INGLEWOOD, Calif. - After Yankee Bravo finished third in the Louisiana Derby on March 8, he appeared to be headed to the Kentucky Derby. All he needed was good, solid race in the Santa Anita Derby on April 5, and he was bound for Churchill Downs. But Yankee Bravo flattened out in the 1 1/8-mile Santa Anita Derby, finishing fourth, and the money he earned that day was insufficient to get him into the Derby.
"We tried. It just wasn't meant to be, I guess," Paddy Gallagher, who trains Yankee Bravo, said Thursday morning at his barn at Hollywood Park.
With the Derby gone from consideration, Gallagher and the partnership that owns Yankee Bravo decided to focus on the 133rd Preakness Stakes on May 17 at Pimlico. Getting into that race is not the high-wire act of the Derby, what with Big Brown having chased away all but one of the horses he beat in the Derby.
"The way Big Brown ran in the Derby, if he runs back to that performance, it looks like a lot of us are running for second," Gallagher said.
But that won't stop Gallagher from trying to pull off the upset. On Thursday, Yankee Bravo tuned up for the 1 3/16-mile Preakness with a strong seven-furlong drill here at Hollywood Park in 1:24 with his regular rider, Alex Solis, aboard. Yankee Bravo broke off about four lengths behind workmate Eager Lover, came through inside at the top of the stretch, drew away impressively, and then galloped out with enthusiasm.
"I don't know if it was the distance or better horses in the Santa Anita Derby," Gallagher said, "but he's come back and trained well."
Yankee Bravo began his career in Great Britain, where he defeated maidens at Redcar going five furlongs on turf in his debut. He was purchased privately following that race by bloodstock agent Richard Duggan, who put together a partnership that included owners David Bienstock and Chuck Winner.
"He's not a big horse. He's a nice handy horse," Gallagher said.
Yankee Bravo showed his versatility, and a wicked turn of foot, when winning his first two starts in this country, on turf and on a synthetic surface. He then ventured onto dirt at the Fair Grounds.
"That was the whole idea, to try the dirt," Gallagher said. "He climbed a little bit that day the first part."
Yankee Bravo also ducked out at midstretch of the Louisiana Derby - "He kind of tends to be a little airhead," Solis said Thursday - which prompted Gallagher to fit Yankee Bravo with blinkers that have a cup only for the right eye in the Santa Anita Derby. Yankee Bravo wore that blinker in the work Thursday, but Gallagher said he was not sure if he would wear it in the Preakness.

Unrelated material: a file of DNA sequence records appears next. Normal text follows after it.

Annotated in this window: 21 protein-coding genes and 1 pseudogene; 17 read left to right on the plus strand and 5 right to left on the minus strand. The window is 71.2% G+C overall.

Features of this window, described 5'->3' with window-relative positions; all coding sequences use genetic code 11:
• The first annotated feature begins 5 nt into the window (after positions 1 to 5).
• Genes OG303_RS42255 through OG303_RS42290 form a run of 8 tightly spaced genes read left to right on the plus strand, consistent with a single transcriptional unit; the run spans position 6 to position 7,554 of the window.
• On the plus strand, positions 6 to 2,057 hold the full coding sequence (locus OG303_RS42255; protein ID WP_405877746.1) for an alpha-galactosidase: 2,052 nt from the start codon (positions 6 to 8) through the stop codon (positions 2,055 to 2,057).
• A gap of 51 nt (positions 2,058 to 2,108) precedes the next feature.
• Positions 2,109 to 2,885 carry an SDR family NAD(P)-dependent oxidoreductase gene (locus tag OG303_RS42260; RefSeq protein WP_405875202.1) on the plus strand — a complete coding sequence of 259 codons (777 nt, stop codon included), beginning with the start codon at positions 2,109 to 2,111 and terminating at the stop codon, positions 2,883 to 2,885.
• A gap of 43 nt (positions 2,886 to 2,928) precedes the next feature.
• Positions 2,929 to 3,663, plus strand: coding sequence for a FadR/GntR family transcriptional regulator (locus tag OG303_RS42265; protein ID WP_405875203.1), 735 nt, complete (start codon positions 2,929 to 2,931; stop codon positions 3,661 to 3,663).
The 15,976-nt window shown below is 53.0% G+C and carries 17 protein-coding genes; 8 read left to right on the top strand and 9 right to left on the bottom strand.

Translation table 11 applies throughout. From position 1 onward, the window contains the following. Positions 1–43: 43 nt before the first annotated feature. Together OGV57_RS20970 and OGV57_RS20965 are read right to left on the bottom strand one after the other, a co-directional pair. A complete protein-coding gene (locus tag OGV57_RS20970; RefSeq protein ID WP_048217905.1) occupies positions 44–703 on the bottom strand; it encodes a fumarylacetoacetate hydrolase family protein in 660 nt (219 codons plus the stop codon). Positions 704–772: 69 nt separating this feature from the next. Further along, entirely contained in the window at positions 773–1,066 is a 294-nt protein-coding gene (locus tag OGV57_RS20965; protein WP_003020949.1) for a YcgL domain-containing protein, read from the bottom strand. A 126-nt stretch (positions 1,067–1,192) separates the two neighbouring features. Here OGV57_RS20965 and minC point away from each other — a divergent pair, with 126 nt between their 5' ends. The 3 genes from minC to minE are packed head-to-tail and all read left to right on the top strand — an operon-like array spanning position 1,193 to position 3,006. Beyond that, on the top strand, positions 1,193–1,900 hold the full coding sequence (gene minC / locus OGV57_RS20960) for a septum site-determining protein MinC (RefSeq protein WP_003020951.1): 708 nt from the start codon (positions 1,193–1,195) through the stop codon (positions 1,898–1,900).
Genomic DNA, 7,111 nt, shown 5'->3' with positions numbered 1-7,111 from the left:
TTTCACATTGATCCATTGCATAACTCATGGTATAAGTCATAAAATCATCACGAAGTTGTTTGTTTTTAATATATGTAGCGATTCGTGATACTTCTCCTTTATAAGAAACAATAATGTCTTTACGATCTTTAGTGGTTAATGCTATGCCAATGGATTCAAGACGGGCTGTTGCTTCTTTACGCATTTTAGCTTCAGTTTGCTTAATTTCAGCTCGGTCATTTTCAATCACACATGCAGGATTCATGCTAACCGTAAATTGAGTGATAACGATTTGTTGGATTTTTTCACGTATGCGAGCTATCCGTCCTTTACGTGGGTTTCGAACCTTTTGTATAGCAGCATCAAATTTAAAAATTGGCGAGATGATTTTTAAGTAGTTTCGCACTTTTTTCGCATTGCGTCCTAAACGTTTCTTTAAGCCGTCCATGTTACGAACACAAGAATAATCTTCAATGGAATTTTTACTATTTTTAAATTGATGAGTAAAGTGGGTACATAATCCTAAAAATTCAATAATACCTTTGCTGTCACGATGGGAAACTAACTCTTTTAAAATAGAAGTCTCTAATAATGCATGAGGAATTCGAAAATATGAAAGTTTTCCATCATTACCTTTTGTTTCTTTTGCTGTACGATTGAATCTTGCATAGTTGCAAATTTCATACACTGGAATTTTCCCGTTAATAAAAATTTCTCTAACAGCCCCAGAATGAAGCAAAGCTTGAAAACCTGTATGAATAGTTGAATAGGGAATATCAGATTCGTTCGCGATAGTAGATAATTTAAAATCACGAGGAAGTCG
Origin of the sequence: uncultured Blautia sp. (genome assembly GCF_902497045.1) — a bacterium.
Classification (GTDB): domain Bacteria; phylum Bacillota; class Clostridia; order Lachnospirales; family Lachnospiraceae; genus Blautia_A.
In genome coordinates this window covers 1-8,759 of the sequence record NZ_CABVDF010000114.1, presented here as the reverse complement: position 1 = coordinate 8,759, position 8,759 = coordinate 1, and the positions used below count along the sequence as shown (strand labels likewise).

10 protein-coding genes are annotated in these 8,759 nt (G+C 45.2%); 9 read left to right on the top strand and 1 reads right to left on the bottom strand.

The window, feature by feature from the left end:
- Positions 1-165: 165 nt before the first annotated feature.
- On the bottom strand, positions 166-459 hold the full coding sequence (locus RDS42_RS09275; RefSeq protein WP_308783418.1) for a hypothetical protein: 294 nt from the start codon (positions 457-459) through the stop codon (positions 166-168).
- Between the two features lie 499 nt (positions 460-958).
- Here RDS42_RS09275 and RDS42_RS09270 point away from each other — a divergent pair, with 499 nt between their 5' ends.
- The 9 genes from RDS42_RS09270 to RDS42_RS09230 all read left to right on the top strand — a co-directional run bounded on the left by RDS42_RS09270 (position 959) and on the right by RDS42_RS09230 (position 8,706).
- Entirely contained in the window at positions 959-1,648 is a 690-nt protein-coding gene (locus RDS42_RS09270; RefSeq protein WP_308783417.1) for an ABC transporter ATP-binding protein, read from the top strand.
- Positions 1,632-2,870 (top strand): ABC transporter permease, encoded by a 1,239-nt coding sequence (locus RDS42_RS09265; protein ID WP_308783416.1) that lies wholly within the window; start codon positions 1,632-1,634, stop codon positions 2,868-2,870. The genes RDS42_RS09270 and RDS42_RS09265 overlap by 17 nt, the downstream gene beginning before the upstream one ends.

"I didn't see any real change," Gallagher said. "I think he could go with or without it."
Gallagher said Yankee Bravo would travel to Baltimore on Wednesday. As of Thursday, he was one of 12 horses under consideration for the Preakness, along with Big Brown, Behindatthebar, Giant Moon, Harlem Rocker, Macho Again, Kentucky Bear, Racecar Rhapsody, Recapturetheglory, Riley Tucker, Stevil, and Tres Borrachos.
At Churchill Downs on Thursday, trainer Rick Dutrow called an audible of sorts when opting to jog Big Brown for a second straight day. Following overnight rain, the Churchill surface was rated muddy, so Dutrow said he didn't want to take any chances by having the colt gallop.
Dutrow initially said he would have Big Brown's back feet shod early Thursday, then have him gallop after the regularly scheduled harrow break about 8:30 a.m. Eastern. Instead, Big Brown jogged without his back horseshoes for a second straight day, going to the track at about 6:45 a.m. for a quick once-around while again ridden clockwise by Michelle Nevin and accompanied by a stable pony ridden by Walter Blum Jr.
"He was all over the pony," Blum said. "He really needs to gallop. He's so full of energy right now."
After cooling out, Big Brown was shod shortly before 9 a.m. by farrier Todd Boston. Dutrow said he expected Big Brown to resume a regular galloping schedule Friday through Wednesday, when an afternoon charter flight is scheduled to take him to Baltimore.
Big Brown had three days off following his Derby win, then resumed training Wednesday by jogging.
"This is the best he's come out of a race since the three races we've had him," Dutrow said Thursday on a conference call. "He came out of the race good. Everything up to this point, he looks as happy as can be. It doesn't look like he's falling totally off his game."
- additional reporting by Marty McGee